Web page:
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Happy Endings Is the Most Important Gay Show on TV Right Now

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HAPPY ENDINGS CAST
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A recent episode of ABC's Happy Endings ended with Max, the resident gay character played by Adam Pally, stretched out on a couch, shirtless, with a look of ecstasy on his face. Because he was stuffing it with a huge sandwich, its contents spilling out all over his large, exposed hairy stomach.

In terms of positive portrayals of gays on mainstream television, that one scene did more for me than three seasons of Kurt on Glee. Don't get me wrong, I'm happy that a massive hit has a main character like Kurt, who's adamant about believing in and being yourself. But it also bugs me that Kurt reinforces the same cartoon stereotypes we've been fed for years -- he's what I imagine Dr. Smith from Lost in Space must have been like as a teen, before growing old and bitter.

But Max! He's lazy, unshaven, wears dirty flannel shirts, watches loads of TV and probably smells like hot sauce and cheap deodorant that's failing fast. He's best friends with a couple of straight dudes -- even lives with one -- and neither of them could care less that he's gay. And Max doesn't care much either. So far, the only time Max's sexuality has come up as an issue was in an episode a couple of weeks back. Max insisted that Dave (Zachary Knighton) was breaking a bro code by dating Max's ex-girlfriend from high school. Dave claimed the code didn't apply because Max is gay. Turns out Max's angst had nothing to do with some lame code -- the lady broke Max's heart when he was a teenager and he still remembers how much that hurt, so Dave backed down out of respect for his friend's feelings. Weird, that of all programs, it took a 30-minute prime time network sitcom to nail the normal bond many gay men have with their straight buds. I can't think of any other television show that's depicted it so effortlessly.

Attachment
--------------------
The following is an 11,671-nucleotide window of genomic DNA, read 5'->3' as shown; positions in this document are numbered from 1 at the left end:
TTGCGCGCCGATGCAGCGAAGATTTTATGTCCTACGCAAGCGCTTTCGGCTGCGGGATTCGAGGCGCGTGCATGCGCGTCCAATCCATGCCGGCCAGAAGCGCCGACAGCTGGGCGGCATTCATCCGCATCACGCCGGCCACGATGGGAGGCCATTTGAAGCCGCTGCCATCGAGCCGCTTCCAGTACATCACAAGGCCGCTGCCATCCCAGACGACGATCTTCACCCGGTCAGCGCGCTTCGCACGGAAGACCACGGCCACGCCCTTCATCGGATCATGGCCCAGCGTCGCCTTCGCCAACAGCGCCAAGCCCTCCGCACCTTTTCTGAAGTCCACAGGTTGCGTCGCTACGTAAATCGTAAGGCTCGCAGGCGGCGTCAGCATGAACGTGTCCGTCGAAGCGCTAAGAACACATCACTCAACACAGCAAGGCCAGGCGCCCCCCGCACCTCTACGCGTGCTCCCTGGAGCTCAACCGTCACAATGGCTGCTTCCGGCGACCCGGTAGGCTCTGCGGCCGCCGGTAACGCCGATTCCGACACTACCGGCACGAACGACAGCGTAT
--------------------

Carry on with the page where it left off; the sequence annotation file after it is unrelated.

Before anyone gripes that the reason Max is so well liked by his male friends on the show and considered a safe bet for mainstream audiences is because he's displaying hetero-normative characteristics -- like watching football on Sundays and loving big plastic toy guns -- remember that most other shows that have offered us gay characters that acted "straight" also neutered the poor guy to the point of asexuality. Whenever straight dude friends were around, the gay guy would act like there was nothing between his legs except the gently sloping mound of a Ken doll crotch. (I'm looking at you, Matt Fielding and Eric van der Woodsen). Max, on the other hand, has no problem bragging about his sex life with all his straight male pals. And they have no problem with it because they talk right back about theirs. My one concern is that the show might use Max's detached attitude towards love and relationships to avoid ever having to show him actually kiss a guy. But if it means more shots of Pally mouthing off while proudly sprawled out with his beer belly exposed, it's worth the trade.

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